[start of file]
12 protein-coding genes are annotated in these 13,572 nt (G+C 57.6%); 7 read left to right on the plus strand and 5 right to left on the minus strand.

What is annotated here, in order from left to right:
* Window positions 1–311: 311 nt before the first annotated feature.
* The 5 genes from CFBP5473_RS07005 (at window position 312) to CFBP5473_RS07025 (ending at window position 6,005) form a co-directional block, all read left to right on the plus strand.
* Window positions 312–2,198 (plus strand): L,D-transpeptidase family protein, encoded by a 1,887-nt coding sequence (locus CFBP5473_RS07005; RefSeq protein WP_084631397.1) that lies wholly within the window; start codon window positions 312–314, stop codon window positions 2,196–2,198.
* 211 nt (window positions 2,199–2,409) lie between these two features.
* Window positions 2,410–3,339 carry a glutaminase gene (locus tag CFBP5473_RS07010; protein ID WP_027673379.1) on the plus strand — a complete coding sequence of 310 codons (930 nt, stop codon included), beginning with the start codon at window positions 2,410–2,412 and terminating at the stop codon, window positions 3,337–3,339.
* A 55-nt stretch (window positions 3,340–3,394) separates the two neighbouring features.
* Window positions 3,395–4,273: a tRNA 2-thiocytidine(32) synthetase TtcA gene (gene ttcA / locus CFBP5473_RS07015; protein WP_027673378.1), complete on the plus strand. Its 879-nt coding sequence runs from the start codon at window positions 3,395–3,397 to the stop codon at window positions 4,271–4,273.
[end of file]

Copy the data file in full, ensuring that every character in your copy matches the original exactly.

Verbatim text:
12 protein-coding genes are annotated in these 13,572 nt (G+C 57.6%); 7 read left to right on the plus strand and 5 right to left on the minus strand.

What is annotated here, in order from left to right:
* Window positions 1–311: 311 nt before the first annotated feature.
* The 5 genes from CFBP5473_RS07005 (at window position 312) to CFBP5473_RS07025 (ending at window position 6,005) form a co-directional block, all read left to right on the plus strand.
* Window positions 312–2,198 (plus strand): L,D-transpeptidase family protein, encoded by a 1,887-nt coding sequence (locus CFBP5473_RS07005; RefSeq protein WP_084631397.1) that lies wholly within the window; start codon window positions 312–314, stop codon window positions 2,196–2,198.
* 211 nt (window positions 2,199–2,409) lie between these two features.
* Window positions 2,410–3,339 carry a glutaminase gene (locus tag CFBP5473_RS07010; protein ID WP_027673379.1) on the plus strand — a complete coding sequence of 310 codons (930 nt, stop codon included), beginning with the start codon at window positions 2,410–2,412 and terminating at the stop codon, window positions 3,337–3,339.
* A 55-nt stretch (window positions 3,340–3,394) separates the two neighbouring features.
* Window positions 3,395–4,273: a tRNA 2-thiocytidine(32) synthetase TtcA gene (gene ttcA / locus CFBP5473_RS07015; protein WP_027673378.1), complete on the plus strand. Its 879-nt coding sequence runs from the start codon at window positions 3,395–3,397 to the stop codon at window positions 4,271–4,273.